Carnarvon Gorge Fan Palm
The Nitida Palm is a somewhat obscure species from a single remote location known as the Carnarvon Gorge in central Queensland in Australia. It was named “nitida” (Latin for bright, shining) for its highly glossy jet black fruits. Nitida Palms are commonly known in some areas as Carnarvon Palms. They are a fairly recent introduction to cultivation so still relatively rare.
The Livistona Nitida Palm is heat and cold tolerant, drought tolerant, moderately fast growing, and will do well in most any garden. The palm’s dark green foilage, attractive thatched trunk, cold hardiness and pest resistance all contribute to its desirability.
The Nitida Palm is normally grown in Zones 9 and up and is cold tolerant down to 24 degrees farenheit. The Nitida Palm is quite hardy and can be grown to at least 8-B if planted in protected areas.
Can reach 100 feet tall but is more normally 40 to 50 feet tall.
Full sun or light shade for mature trees. Young trees do better with filtered light.
The Nitida Palm will perform well in a variety of soil types. For best growth, this palm seems to prefer finer textured soils with good moisture and nutrient holding capacity.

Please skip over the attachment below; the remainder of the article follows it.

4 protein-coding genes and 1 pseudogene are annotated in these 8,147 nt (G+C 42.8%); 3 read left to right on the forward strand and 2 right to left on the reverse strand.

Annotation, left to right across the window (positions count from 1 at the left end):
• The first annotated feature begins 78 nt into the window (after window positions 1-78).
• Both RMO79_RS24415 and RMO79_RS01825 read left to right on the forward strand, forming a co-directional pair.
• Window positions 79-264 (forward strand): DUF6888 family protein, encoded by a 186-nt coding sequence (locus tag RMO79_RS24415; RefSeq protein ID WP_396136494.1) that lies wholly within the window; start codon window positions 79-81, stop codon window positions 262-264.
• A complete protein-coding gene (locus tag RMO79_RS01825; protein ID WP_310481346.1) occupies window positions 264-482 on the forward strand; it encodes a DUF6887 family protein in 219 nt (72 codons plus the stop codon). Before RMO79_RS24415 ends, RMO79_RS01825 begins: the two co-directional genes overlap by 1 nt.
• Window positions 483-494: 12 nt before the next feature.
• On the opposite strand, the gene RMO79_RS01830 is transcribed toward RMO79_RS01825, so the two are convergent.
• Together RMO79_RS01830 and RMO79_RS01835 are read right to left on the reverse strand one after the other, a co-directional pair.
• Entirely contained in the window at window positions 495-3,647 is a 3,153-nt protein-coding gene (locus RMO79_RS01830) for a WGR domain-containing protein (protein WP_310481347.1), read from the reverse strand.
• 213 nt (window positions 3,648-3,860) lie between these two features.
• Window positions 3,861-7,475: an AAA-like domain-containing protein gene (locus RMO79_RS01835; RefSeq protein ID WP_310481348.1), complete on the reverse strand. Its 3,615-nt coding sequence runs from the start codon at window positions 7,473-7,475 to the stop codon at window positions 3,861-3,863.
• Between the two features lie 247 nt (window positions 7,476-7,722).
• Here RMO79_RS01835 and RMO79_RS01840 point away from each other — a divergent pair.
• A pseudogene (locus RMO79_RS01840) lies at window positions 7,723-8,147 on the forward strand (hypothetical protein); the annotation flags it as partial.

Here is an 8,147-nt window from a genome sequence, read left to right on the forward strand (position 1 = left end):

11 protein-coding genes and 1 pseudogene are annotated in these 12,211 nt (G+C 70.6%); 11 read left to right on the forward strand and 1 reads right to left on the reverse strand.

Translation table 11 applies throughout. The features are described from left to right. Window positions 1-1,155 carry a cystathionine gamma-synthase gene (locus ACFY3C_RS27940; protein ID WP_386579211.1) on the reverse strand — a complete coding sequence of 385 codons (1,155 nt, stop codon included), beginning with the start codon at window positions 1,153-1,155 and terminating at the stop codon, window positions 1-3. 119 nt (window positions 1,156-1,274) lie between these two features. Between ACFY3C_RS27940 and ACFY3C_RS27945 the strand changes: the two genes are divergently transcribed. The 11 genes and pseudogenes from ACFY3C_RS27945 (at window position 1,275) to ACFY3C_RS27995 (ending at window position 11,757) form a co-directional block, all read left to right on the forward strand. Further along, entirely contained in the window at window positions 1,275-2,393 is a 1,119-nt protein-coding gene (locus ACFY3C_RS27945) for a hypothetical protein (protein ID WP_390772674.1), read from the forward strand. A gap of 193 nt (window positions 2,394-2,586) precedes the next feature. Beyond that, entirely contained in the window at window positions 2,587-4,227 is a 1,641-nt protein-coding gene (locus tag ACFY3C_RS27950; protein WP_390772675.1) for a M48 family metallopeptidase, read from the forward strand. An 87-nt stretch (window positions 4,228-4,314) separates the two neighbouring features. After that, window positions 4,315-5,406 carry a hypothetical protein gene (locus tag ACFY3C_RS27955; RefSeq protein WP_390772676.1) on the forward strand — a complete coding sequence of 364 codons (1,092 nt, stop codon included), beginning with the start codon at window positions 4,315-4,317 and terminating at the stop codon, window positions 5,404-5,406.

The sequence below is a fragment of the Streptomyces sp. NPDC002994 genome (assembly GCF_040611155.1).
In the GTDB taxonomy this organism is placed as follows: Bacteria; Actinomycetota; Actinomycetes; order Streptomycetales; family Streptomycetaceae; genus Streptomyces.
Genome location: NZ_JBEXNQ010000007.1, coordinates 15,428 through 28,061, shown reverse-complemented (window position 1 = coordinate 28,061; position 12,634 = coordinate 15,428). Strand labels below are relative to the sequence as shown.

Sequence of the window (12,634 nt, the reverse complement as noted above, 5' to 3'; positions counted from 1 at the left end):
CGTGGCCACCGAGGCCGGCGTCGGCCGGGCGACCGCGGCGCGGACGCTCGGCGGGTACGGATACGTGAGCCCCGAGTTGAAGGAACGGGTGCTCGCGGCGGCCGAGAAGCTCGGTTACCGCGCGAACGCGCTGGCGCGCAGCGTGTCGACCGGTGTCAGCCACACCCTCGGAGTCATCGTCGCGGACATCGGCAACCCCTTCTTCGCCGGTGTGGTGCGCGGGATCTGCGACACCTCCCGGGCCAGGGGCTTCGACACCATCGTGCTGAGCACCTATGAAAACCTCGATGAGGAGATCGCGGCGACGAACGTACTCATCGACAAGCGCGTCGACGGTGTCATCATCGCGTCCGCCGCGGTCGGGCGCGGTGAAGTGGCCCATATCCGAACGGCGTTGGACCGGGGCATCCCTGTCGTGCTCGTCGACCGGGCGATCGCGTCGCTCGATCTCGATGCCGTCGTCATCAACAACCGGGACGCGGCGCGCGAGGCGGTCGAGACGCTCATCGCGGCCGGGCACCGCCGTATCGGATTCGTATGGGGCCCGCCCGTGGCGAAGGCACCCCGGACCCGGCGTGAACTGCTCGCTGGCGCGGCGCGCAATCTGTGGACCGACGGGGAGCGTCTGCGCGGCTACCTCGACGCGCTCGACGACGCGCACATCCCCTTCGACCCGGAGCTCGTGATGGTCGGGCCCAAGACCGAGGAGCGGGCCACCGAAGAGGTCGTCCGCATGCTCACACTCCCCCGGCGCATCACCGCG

Likes moist, well-drained soil. For re-establishment or a faster growth rate, water using even or fairly high application rates. Water regularly but do not overwater. When established, Livistona Nitida will tolerate periods of drought or occasional flooding.
Monthly application of fertilizer from mid-April to September and a little pruning back of old fronds in the spring and autumn.
The Nitida Palm is a large canopy palm so you will probably want to space it 12-15 feet apart if planting adjacent to others.
Landscaping with Nitida Palms
Can be used for avenue planting or in groups with staggered heights.
This is a newly introduced species that can be used as a more attractive alternative to Washingtonias.
The large glossy dark green fronds of the Livistona nitida and its sturdy single trunk make it a natural focal point.
Very effective in a container when placed in a pot on a patio
used as an interesting feature in a courtyard